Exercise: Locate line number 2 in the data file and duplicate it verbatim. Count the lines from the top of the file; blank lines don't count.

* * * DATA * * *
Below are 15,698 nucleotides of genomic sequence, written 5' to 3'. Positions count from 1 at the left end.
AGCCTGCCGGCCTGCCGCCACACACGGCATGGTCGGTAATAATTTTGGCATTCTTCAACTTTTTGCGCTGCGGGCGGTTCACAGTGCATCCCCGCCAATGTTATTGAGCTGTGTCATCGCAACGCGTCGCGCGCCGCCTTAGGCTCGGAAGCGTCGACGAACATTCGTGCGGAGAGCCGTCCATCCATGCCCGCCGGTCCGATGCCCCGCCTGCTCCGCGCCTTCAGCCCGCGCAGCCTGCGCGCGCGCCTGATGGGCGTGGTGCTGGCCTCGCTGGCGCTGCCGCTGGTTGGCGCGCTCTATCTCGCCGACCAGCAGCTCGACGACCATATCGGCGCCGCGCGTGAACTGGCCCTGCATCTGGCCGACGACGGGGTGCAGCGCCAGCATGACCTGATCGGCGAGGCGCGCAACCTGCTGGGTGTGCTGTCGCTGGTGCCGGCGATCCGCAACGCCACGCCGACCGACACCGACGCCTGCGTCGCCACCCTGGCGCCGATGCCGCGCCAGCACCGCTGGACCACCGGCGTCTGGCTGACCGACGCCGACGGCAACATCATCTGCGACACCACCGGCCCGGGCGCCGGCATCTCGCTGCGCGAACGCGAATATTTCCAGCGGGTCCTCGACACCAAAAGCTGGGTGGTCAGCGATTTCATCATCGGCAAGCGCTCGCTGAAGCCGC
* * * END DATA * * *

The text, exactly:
AGCCTGCCGGCCTGCCGCCACACACGGCATGGTCGGTAATAATTTTGGCATTCTTCAACTTTTTGCGCTGCGGGCGGTTCACAGTGCATCCCCGCCAATGTTATTGAGCTGTGTCATCGCAACGCGTCGCGCGCCGCCTTAGGCTCGGAAGCGTCGACGAACATTCGTGCGGAGAGCCGTCCATCCATGCCCGCCGGTCCGATGCCCCGCCTGCTCCGCGCCTTCAGCCCGCGCAGCCTGCGCGCGCGCCTGATGGGCGTGGTGCTGGCCTCGCTGGCGCTGCCGCTGGTTGGCGCGCTCTATCTCGCCGACCAGCAGCTCGACGACCATATCGGCGCCGCGCGTGAACTGGCCCTGCATCTGGCCGACGACGGGGTGCAGCGCCAGCATGACCTGATCGGCGAGGCGCGCAACCTGCTGGGTGTGCTGTCGCTGGTGCCGGCGATCCGCAACGCCACGCCGACCGACACCGACGCCTGCGTCGCCACCCTGGCGCCGATGCCGCGCCAGCACCGCTGGACCACCGGCGTCTGGCTGACCGACGCCGACGGCAACATCATCTGCGACACCACCGGCCCGGGCGCCGGCATCTCGCTGCGCGAACGCGAATATTTCCAGCGGGTCCTCGACACCAAAAGCTGGGTGGTCAGCGATTTCATCATCGGCAAGCGCTCGCTGAAGCCGC